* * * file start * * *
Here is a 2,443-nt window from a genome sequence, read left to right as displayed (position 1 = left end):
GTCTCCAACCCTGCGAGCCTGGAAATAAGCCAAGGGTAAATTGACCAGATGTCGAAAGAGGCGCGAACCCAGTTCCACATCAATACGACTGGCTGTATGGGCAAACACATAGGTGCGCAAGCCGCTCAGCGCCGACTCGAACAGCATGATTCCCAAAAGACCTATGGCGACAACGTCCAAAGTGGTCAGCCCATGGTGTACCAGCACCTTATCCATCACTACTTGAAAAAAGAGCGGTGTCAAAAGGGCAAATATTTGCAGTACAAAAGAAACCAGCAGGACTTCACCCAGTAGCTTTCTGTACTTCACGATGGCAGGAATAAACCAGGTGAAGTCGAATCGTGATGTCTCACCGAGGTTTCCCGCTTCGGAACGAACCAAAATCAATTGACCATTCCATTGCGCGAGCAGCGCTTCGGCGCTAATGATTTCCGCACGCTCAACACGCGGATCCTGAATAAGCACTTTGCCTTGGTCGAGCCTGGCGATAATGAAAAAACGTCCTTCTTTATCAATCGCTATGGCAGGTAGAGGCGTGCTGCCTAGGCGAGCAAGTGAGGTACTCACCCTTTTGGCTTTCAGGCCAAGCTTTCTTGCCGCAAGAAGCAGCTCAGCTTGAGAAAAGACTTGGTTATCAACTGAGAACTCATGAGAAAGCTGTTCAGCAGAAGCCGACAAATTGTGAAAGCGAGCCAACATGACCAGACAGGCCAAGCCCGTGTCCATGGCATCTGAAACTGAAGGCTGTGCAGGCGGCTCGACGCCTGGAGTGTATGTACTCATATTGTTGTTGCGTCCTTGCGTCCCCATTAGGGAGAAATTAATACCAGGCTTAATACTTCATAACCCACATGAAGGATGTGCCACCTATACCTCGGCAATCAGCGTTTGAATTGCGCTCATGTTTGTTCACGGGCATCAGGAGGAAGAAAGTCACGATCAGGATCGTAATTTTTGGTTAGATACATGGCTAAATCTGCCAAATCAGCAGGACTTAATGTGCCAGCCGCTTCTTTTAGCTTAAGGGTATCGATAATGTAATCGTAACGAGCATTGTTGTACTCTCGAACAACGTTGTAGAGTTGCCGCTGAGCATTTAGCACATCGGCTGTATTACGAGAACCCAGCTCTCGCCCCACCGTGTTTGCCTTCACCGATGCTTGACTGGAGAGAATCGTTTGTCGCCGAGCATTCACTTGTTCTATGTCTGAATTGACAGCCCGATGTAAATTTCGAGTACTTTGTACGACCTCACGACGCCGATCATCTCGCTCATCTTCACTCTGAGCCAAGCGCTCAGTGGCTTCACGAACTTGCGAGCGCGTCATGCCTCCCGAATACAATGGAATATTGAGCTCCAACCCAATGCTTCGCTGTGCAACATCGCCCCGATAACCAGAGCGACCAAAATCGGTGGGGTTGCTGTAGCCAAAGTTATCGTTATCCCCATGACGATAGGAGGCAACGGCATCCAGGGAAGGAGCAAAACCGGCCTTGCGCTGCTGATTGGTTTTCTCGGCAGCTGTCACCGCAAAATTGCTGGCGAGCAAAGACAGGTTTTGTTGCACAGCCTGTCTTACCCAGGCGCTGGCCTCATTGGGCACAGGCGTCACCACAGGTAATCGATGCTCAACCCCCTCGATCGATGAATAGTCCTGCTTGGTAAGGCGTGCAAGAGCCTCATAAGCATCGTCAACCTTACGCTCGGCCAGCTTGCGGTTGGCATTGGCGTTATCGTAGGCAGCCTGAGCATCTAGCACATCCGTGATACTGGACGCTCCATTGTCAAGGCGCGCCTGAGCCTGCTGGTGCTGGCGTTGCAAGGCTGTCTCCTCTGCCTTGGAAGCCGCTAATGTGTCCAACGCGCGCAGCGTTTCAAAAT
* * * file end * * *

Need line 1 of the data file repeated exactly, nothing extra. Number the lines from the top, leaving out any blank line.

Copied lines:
Here is a 2,443-nt window from a genome sequence, read left to right as displayed (position 1 = left end):